Hustle & Flow [Fast Company] takes a look at Alaska Airlines’ effort to design a better way to get customers through airport check-in.
The airline studied theme parks, hospitals, and retailers to see how they handled similar situations. Then, the team built mock-ups in a warehouse using cardboard boxes for podiums, kiosks, and belts in order to find ways to increase efficiency.
The resulting makeover at the Seattle airport is likely to save almost $8 million a year (and means they won’t have to spend $500 million building a new terminal).
Ed White, Alaska’s VP of corporate real estate, assembled a team of employees from across the company to design a better system. It visited theme parks, hospitals, and retailers to see what it could learn. It found less confusion and shorter waits at places where employees were available to direct customers. “Disneyland is great at this,” says Jeff Anderson, a member of White’s skunk works. “They have their people in all the right places.”
The team began brainstorming lobby ideas. At a Seattle warehouse, it built mock-ups, using cardboard boxes for podiums, kiosks, and belts. It tested a curved design, one resembling a fishbone, and one with counters placed at 90-degree angles to each other. It built a small prototype in Anchorage to test systems with real passengers and Alaska employees. The resulting minor changes, such as moving the button that sends a bag down the conveyor belt, “increased agents’ efficiency and prevented them from straining themselves,” says Gordon Edberg, a principal at ECH Architecture who helped implement the adjustments.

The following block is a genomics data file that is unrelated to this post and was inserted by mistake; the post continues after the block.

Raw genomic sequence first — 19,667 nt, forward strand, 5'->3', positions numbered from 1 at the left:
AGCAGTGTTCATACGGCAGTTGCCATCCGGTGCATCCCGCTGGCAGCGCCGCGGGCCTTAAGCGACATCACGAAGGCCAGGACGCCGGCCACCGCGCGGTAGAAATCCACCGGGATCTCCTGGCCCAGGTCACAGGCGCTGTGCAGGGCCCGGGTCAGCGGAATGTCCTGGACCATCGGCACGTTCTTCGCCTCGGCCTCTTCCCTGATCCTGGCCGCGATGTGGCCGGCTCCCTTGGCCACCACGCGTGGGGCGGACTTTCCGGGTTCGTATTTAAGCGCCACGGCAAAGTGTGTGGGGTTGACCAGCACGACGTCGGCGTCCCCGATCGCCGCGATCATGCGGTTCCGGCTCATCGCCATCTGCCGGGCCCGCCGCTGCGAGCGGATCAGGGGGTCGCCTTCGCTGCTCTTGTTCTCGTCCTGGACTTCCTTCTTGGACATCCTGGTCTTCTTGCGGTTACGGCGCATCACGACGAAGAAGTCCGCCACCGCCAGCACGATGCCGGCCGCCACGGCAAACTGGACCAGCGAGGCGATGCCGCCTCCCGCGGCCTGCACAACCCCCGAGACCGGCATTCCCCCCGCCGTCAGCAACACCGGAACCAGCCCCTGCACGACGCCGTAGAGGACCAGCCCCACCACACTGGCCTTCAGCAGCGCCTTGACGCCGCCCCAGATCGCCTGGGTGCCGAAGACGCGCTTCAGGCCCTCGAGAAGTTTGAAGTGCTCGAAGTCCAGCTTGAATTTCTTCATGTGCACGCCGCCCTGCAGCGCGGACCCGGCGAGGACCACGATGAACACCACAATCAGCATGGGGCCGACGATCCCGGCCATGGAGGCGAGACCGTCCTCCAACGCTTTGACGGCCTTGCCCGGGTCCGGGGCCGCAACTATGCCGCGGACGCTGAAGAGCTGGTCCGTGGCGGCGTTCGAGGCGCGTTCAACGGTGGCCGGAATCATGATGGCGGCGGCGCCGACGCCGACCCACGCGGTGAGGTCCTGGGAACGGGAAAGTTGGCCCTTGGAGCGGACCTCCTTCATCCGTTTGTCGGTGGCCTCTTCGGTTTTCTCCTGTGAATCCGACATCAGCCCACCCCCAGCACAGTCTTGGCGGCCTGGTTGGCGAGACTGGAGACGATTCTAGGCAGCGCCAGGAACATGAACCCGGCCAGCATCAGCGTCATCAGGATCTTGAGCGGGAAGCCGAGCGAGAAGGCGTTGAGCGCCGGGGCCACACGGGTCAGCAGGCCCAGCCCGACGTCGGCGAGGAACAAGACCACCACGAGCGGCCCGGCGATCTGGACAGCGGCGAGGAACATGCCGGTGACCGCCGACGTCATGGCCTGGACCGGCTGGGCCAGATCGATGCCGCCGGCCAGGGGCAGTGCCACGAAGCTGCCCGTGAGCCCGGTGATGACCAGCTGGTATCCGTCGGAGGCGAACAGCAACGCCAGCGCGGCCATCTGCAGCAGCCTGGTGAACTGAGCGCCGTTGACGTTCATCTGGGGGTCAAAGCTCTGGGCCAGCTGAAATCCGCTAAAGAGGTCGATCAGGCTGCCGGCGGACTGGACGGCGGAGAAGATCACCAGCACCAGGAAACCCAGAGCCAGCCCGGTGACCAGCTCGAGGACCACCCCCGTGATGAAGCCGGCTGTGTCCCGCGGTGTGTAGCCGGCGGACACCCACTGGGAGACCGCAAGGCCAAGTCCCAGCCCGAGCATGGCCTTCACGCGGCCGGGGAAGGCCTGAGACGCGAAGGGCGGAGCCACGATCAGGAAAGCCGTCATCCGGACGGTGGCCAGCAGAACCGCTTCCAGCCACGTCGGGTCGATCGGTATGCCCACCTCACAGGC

The Seattle design begins with a deep lobby where 50 kiosks are pushed to the front and concentrated in banks. “You need to cluster kiosks in the ‘decision zones’ where passengers decide what to do within 15 seconds,” says airline technology expert Kevin Peterson. Alaska placed “lobby coordinators” out front, à la Disneyland, to help educate travelers. The 56 bag-drop stations are further back and arranged so that passengers can see security.
The results? During my two hours of observation in Seattle, an Alaska agent processed 46 passengers, while her counterpart at United managed just 22. United’s agents lose precious time hauling bags and walking the length of the ticket counter to reach customers. Alaska agents stand at a station with belts on each side, assisting one passenger while a second traveler places luggage on the free belt. With just a slight turn, the agent can assist the next customer. “We considered having three belts,” White says. “But then the agent has to take a step. That’s wasted time.”